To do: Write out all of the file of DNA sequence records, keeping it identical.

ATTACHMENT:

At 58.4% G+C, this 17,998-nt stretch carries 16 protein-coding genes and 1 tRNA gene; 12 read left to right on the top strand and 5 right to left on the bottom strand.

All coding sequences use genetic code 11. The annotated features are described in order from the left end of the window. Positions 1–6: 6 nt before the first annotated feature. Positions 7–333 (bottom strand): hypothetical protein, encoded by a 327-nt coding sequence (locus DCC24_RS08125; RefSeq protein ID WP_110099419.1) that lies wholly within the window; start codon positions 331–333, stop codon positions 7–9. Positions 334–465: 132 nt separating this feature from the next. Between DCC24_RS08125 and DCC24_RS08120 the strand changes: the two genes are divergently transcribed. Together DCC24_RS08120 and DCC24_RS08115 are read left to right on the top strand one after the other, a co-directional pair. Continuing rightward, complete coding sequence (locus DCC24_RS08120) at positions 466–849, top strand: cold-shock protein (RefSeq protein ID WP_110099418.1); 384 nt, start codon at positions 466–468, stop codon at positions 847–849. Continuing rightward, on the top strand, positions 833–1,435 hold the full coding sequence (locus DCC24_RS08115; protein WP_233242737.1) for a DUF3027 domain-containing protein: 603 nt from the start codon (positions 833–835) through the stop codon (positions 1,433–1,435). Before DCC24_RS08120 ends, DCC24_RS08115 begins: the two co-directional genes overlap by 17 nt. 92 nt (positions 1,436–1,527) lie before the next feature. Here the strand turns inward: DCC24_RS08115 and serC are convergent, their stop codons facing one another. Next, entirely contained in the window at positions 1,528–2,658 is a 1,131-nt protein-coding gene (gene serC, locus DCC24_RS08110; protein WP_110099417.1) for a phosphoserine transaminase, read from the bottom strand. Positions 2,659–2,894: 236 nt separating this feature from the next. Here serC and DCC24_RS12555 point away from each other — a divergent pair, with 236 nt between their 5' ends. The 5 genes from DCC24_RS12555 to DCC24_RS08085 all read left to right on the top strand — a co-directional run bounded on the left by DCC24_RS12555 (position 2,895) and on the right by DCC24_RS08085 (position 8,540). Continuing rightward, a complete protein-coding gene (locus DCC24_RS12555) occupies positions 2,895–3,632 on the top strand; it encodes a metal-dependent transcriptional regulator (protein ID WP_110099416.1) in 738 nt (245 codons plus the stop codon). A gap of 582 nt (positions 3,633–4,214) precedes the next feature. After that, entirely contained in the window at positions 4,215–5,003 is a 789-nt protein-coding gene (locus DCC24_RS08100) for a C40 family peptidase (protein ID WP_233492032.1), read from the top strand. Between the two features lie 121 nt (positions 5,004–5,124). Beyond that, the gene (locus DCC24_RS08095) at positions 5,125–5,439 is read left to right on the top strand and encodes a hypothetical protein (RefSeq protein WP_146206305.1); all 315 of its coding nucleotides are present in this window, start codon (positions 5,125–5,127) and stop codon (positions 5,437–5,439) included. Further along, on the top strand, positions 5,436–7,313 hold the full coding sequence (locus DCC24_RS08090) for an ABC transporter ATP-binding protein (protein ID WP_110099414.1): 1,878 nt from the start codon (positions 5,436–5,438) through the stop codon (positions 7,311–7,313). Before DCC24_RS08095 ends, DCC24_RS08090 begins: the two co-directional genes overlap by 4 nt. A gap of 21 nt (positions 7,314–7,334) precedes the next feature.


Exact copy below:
At 58.4% G+C, this 17,998-nt stretch carries 16 protein-coding genes and 1 tRNA gene; 12 read left to right on the top strand and 5 right to left on the bottom strand.

All coding sequences use genetic code 11. The annotated features are described in order from the left end of the window. Positions 1–6: 6 nt before the first annotated feature. Positions 7–333 (bottom strand): hypothetical protein, encoded by a 327-nt coding sequence (locus DCC24_RS08125; RefSeq protein ID WP_110099419.1) that lies wholly within the window; start codon positions 331–333, stop codon positions 7–9. Positions 334–465: 132 nt separating this feature from the next. Between DCC24_RS08125 and DCC24_RS08120 the strand changes: the two genes are divergently transcribed. Together DCC24_RS08120 and DCC24_RS08115 are read left to right on the top strand one after the other, a co-directional pair. Continuing rightward, complete coding sequence (locus DCC24_RS08120) at positions 466–849, top strand: cold-shock protein (RefSeq protein ID WP_110099418.1); 384 nt, start codon at positions 466–468, stop codon at positions 847–849. Continuing rightward, on the top strand, positions 833–1,435 hold the full coding sequence (locus DCC24_RS08115; protein WP_233242737.1) for a DUF3027 domain-containing protein: 603 nt from the start codon (positions 833–835) through the stop codon (positions 1,433–1,435). Before DCC24_RS08120 ends, DCC24_RS08115 begins: the two co-directional genes overlap by 17 nt. 92 nt (positions 1,436–1,527) lie before the next feature. Here the strand turns inward: DCC24_RS08115 and serC are convergent, their stop codons facing one another. Next, entirely contained in the window at positions 1,528–2,658 is a 1,131-nt protein-coding gene (gene serC, locus DCC24_RS08110; protein WP_110099417.1) for a phosphoserine transaminase, read from the bottom strand. Positions 2,659–2,894: 236 nt separating this feature from the next. Here serC and DCC24_RS12555 point away from each other — a divergent pair, with 236 nt between their 5' ends. The 5 genes from DCC24_RS12555 to DCC24_RS08085 all read left to right on the top strand — a co-directional run bounded on the left by DCC24_RS12555 (position 2,895) and on the right by DCC24_RS08085 (position 8,540). Continuing rightward, a complete protein-coding gene (locus DCC24_RS12555) occupies positions 2,895–3,632 on the top strand; it encodes a metal-dependent transcriptional regulator (protein ID WP_110099416.1) in 738 nt (245 codons plus the stop codon). A gap of 582 nt (positions 3,633–4,214) precedes the next feature. After that, entirely contained in the window at positions 4,215–5,003 is a 789-nt protein-coding gene (locus DCC24_RS08100) for a C40 family peptidase (protein ID WP_233492032.1), read from the top strand. Between the two features lie 121 nt (positions 5,004–5,124). Beyond that, the gene (locus DCC24_RS08095) at positions 5,125–5,439 is read left to right on the top strand and encodes a hypothetical protein (RefSeq protein WP_146206305.1); all 315 of its coding nucleotides are present in this window, start codon (positions 5,125–5,127) and stop codon (positions 5,437–5,439) included. Further along, on the top strand, positions 5,436–7,313 hold the full coding sequence (locus DCC24_RS08090) for an ABC transporter ATP-binding protein (protein ID WP_110099414.1): 1,878 nt from the start codon (positions 5,436–5,438) through the stop codon (positions 7,311–7,313). Before DCC24_RS08095 ends, DCC24_RS08090 begins: the two co-directional genes overlap by 4 nt. A gap of 21 nt (positions 7,314–7,334) precedes the next feature.